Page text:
Entertainment & Arts

Pussy Riot protest aimed at career boost, claims conductor

Valery Gergiev
Image caption In 2006 Valery Gergiev was awarded the Polar Music Prize together with rock band Led Zeppelin

A leading Russian conductor has claimed Pussy Riot's musical protest against Vladimir Putin was a publicity stunt.

The feminist punk band sang a crude anti-Putin song in Moscow's main cathedral in February, shocking the Orthodox Church.

Two members were then jailed, becoming a cause celebre amongst musicians including Madonna and Yoko Ono.

Valery Gergiev of the London Symphony Orchestra told The Independent it had nothing "to do with artistic freedom."

He alleged that Pussy Riot, who have not released any conventional albums but have several songs online available for download, wanted to boost their careers by creating controversy.

"Why go to the Cathedral of Christ to make a political statement?," he said. "Why with screaming and dancing? You don't need to go to a place that is considered sacred by many people."

Mr Gergiev, aged 59, added: "I am told by too many people that those girls are potentially a very good business proposition. Suppose that someone created all this in order to produce another touring group earning millions and millions?"

He added that acclaimed Russian soprano Anna Netrebko "didn't need to do something like this".

Pussy Riot's Nadezhda Tolokonnikova and Mariya Alyokhina were jailed for "hooliganism motivated by religious hatred" in February.

They have since been moved to separate penal colonies. Alyokhina, aged 24, is serving her sentence in the Ural Mountains at Corrective Labour Colony No. 28, which she recently described in Russian magazine The New Times as a "dead world".

Image caption Yekaterina Samutsevich (left), who was freed on probation after an appeal, along with Maria Alyokhina (middle) and Nadezhda Tolokonnikova (right) from Pussy Riot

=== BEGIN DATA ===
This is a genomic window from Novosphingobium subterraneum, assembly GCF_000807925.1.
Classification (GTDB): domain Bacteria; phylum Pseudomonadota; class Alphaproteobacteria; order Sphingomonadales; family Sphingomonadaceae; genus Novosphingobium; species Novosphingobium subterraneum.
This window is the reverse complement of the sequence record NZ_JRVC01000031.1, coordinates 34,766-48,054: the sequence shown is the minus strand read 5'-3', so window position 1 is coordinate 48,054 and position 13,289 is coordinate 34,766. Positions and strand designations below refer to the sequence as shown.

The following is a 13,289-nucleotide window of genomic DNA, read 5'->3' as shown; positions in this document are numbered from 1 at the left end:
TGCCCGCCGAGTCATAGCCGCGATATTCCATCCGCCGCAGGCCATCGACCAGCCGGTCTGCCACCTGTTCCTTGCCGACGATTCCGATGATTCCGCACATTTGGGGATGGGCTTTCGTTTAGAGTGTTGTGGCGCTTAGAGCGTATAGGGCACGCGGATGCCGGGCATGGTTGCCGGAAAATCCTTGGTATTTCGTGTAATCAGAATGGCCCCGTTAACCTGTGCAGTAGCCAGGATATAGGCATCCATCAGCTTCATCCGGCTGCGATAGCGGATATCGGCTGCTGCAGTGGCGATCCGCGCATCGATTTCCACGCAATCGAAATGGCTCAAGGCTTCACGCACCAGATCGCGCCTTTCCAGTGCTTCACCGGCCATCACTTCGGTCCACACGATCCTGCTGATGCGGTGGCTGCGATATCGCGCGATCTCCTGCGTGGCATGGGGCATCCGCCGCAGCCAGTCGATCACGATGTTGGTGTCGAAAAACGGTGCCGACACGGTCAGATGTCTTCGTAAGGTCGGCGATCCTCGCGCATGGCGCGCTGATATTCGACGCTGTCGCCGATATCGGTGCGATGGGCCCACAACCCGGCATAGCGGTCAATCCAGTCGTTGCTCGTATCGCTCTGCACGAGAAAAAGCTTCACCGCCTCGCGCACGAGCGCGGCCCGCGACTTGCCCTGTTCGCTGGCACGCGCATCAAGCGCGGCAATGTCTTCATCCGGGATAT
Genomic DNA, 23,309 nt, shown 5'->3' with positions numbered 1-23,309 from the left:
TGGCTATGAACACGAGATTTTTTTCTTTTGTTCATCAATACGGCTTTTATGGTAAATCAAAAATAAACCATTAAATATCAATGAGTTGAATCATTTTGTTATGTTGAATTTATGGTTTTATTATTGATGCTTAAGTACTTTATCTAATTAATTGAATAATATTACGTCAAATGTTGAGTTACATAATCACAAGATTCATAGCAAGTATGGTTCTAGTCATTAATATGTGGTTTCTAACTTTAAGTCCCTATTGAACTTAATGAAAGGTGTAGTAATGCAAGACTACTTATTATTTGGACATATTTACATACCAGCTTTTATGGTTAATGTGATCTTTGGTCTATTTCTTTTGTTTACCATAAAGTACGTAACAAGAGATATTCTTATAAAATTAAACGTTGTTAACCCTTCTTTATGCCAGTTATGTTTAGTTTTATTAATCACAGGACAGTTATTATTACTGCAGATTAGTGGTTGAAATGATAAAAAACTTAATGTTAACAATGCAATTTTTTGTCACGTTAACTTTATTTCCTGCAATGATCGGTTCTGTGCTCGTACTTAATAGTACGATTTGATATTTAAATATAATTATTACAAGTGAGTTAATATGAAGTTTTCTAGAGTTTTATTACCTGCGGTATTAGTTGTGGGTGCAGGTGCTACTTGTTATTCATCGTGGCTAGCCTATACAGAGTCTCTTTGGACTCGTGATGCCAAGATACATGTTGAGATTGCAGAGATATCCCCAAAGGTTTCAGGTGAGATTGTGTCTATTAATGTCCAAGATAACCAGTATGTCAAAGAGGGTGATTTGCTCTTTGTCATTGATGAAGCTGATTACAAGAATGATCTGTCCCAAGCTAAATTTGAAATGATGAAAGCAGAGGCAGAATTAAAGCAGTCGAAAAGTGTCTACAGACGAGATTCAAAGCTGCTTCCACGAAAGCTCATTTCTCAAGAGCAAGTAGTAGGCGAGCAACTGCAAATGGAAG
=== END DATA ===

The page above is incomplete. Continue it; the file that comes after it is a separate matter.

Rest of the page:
The Who's Pete Townshend, Madonna and Yoko Ono were among musicians who showed public support for the group.

The Smiths' guitarist Johnny Marr, Martha Wainwright and Neil Tennant of Pet Shop Boys added their signatures to a letter in The Times, which called on president Putin to give the band a fair trial, as he arrived in London for the 2012 Olympics.

Putin said the band had undermined the moral foundations of the nation and deserved their sentences.

Following the events, a Moscow court ruled that websites must remove video clips of the female punk band.

As well as being principal conductor of the London Symphony Orchestra, Mr Gergiev is also general and artistic director of the Mariinsky Theatre in St Petersburg.

A new opera house - known as Mariinsky II - funded by the Russian government, will open in St Petersburg in May 2013.

Gergiev is currently working with Avatar director James Cameron on a 3D broadcast of Swan Lake, which will be screened in cinemas live from the Mariinsky on 14 February, 2013.

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